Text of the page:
Tory trashes his own plan to privatize waste collection - Toronto Star

Rather than risk defeat, Mayor Tory puts brakes on contracting out garbage. Staff report on the issue gets sent back for more study.

David Rider, City Hall Bureau Chief
Betsy Powell, City Hall Bureau Chief
Toronto Star
January 31, 2017

Facing the potential defeat of his plan to expand private trash collection, Mayor John Tory has retreated from his 2014 campaign promise and instead now says more facts are needed on an issue that has deeply divided council.

Critics of the plan to outsource trash collection east of Yonge St. said the mayor wasn’t able to rally the support he needed. That could have led to his biggest defeat yet on the floor of the 45-member council.

On Tuesday, just as the debate was getting underway, Tory tabled a surprise motion to refer back to city staff their report calling for the Scarborough garbage collection contract to be put out to tender. It passed 40-4.

“We voted almost unanimously today to go and get more facts that were missing from the discussion,” Tory told reporters after the vote.

“I think that was an entirely proper thing to do, and I think that’s what people will be focused on, more so than something I, or anybody else, said during an election campaign.”

Dozens of CUPE Local 416 members who had filled much of the city council gallery raised their arms in victory, shook hands and hugged after the vote.

Mayor John Tory, speaking in front of an Etobicoke home on garbage collection day earlier this month, tells reporters why believes more of Toronto's trash collection should be privatized. The mayor backed away from his plans on Tuesday Jan. 31.  (DAVID RIDER / TORONTO STAR)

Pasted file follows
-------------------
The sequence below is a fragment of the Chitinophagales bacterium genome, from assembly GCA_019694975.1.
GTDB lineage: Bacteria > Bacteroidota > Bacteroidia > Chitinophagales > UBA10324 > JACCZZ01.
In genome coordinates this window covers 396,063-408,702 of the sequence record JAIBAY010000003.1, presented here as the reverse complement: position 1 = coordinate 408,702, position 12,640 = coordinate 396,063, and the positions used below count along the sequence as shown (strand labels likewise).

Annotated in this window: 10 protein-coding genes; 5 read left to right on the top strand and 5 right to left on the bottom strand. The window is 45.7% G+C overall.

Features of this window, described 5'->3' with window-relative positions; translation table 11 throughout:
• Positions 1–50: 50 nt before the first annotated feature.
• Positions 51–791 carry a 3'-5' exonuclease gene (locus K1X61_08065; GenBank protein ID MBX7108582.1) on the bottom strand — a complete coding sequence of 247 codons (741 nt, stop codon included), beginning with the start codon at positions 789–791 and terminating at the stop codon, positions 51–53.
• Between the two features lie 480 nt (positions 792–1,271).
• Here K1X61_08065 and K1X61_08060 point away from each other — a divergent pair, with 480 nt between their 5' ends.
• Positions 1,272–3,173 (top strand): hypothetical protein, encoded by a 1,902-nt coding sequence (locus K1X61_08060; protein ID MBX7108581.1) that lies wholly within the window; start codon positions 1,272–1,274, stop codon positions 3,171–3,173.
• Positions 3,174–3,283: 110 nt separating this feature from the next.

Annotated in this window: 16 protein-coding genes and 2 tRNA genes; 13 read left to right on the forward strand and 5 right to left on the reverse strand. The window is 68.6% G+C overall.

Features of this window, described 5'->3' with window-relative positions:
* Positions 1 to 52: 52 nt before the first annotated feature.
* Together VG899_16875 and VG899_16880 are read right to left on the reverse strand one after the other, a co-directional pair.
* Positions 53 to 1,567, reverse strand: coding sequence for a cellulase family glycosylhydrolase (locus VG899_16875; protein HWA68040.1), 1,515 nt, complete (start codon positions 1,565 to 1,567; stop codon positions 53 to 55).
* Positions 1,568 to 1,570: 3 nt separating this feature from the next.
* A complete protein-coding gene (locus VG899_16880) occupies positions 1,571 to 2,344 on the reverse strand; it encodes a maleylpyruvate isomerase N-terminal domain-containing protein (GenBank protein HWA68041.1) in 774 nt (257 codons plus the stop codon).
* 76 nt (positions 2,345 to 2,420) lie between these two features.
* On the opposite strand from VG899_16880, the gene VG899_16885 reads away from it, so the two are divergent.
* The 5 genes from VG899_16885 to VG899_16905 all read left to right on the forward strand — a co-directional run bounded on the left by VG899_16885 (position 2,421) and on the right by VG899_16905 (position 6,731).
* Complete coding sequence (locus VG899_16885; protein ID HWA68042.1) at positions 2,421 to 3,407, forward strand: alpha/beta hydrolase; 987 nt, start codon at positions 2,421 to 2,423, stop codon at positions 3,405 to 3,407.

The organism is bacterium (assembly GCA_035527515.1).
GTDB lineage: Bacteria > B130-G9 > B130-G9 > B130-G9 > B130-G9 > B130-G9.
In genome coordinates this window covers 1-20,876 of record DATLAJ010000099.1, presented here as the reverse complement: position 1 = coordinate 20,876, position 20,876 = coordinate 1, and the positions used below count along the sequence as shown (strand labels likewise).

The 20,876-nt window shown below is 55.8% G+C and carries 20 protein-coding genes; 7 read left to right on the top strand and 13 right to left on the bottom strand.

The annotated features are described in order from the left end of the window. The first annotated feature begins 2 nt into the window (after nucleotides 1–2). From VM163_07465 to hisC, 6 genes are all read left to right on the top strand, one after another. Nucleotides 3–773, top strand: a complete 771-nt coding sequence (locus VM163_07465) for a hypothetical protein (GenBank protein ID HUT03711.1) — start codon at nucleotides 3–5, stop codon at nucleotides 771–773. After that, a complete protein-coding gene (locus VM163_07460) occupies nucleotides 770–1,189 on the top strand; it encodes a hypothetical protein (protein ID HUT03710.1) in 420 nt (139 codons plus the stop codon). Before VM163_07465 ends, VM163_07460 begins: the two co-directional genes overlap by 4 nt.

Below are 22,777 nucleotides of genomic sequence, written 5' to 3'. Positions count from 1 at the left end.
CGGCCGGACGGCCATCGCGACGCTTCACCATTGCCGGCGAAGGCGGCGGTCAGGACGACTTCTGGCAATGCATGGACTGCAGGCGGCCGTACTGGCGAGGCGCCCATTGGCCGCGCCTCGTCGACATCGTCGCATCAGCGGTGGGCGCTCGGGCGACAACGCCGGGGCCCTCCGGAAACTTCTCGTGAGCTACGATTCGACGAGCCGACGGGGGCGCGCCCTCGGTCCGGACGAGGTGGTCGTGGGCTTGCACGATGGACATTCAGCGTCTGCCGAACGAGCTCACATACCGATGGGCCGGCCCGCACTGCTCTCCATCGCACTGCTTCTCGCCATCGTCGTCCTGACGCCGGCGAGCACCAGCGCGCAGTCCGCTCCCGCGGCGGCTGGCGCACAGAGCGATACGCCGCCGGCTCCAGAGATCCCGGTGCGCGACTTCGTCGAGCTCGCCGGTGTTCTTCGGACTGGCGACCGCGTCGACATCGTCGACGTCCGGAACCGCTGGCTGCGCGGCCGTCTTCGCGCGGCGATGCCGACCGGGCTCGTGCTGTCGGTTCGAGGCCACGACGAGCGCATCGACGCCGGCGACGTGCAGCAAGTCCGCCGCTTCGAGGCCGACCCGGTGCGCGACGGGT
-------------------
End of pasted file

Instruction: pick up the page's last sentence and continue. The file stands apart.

“City council did right by Toronto taxpayers,” said Local 416 president Eddie Mariconda. “We are pleased we can get on with delivering the best possible service at the best possible cost for Toronto.”

Tory’s about face came after vigorous lobbying by anti-privatization forces, including CUPE Local 416, which ran a public relations campaign called Kicked to the Curb.

But the mayor and his allies also pushed their cause.

Earlier this month, Tory appeared for a photo op with an Etobicoke family as they put out the trash, an attempt to underscore the cost-saving benefit of private garbage collection in the west-end, where it has existed since 1995.

“The market needs to be tested to see if the same service can be done for less,” Tory said at the time. The only way to do that, he added, is “to ask people to tell you how they would do it and how much they will charge you for doing it.”

But that was before a public works committee meeting drew attention to the fact that it actually cost less, per household, for municipal employees to pick up Scarborough’s trash than in Etobicoke.

The Toronto Environmental Alliance also released a report showing waste diversion rates are lower west of Yonge Street served by private collectors, than in Scarborough. TEA called on city staff to release more information so council could make an informed, evidence-based decision.

Tory’s motion keeps Scarborough collection in the hands of city workers in CUPE Local 416 for now, with a request for a staff “review of options for future waste collection service” at some point in the future.

Tory said he doesn’t control the timing of the next garbage report. But relieved privatization opponents on council don’t expect to see the issue surface again before next year’s municipal election.

“This is the right thing for city council basically to not contract out now, to get more information,” Councillor Joe Mihevc said. “It’s a way of making peace over an issue that’s been simmering around here for a long time without cause. It feels good.”

Scarborough Councillor Glenn De Baeremaeker said the fact 40 councillors voted in support of Tory’s motion was a “compromise” that allowed both sides to “save face.” He praised Tory for showing leadership and doing something “noble” that would allow him to “walk into any election with his head held high.”

“We didn’t want to have that civil war, we didn’t want to have that fight…what we did in a great Canadian tradition, come together, with a compromise.”